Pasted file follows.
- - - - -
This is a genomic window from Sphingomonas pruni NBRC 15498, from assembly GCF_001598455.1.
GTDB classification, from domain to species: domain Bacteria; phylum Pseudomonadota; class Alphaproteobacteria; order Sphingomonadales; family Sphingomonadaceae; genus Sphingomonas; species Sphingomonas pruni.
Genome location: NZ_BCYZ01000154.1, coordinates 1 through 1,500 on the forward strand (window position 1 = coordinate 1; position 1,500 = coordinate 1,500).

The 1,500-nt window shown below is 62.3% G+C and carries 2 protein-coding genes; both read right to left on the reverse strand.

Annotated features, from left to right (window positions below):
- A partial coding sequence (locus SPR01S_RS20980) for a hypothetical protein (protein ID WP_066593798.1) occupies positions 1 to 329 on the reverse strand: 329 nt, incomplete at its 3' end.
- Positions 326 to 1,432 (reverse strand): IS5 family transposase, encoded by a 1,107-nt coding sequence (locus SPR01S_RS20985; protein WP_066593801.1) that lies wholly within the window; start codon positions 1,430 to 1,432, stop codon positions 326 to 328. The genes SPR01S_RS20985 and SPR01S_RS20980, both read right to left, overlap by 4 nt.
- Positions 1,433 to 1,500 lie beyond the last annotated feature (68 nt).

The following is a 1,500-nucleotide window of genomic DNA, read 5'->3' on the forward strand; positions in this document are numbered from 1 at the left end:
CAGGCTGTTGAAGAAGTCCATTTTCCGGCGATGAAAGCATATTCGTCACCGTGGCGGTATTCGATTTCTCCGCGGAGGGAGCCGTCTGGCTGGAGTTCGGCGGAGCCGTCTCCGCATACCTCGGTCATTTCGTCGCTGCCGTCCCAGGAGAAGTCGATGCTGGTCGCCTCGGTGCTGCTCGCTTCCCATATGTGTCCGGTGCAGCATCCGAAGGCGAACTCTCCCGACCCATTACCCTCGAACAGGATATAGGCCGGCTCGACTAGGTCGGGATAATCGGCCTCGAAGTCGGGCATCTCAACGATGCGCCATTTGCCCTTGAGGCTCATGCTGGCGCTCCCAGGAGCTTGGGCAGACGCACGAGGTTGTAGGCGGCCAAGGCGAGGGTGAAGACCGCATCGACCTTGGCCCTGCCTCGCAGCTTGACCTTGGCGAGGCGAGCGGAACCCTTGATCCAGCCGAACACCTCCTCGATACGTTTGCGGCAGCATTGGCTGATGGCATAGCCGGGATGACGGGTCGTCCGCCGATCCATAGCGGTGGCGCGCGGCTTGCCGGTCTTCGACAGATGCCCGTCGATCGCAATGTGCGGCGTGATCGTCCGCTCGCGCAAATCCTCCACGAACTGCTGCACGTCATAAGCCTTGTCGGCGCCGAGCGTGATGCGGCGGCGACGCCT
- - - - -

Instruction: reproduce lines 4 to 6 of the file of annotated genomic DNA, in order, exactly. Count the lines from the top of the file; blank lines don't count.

The 1,500-nt window shown below is 62.3% G+C and carries 2 protein-coding genes; both read right to left on the reverse strand.

Annotated features, from left to right (window positions below):
- A partial coding sequence (locus SPR01S_RS20980) for a hypothetical protein (protein ID WP_066593798.1) occupies positions 1 to 329 on the reverse strand: 329 nt, incomplete at its 3' end.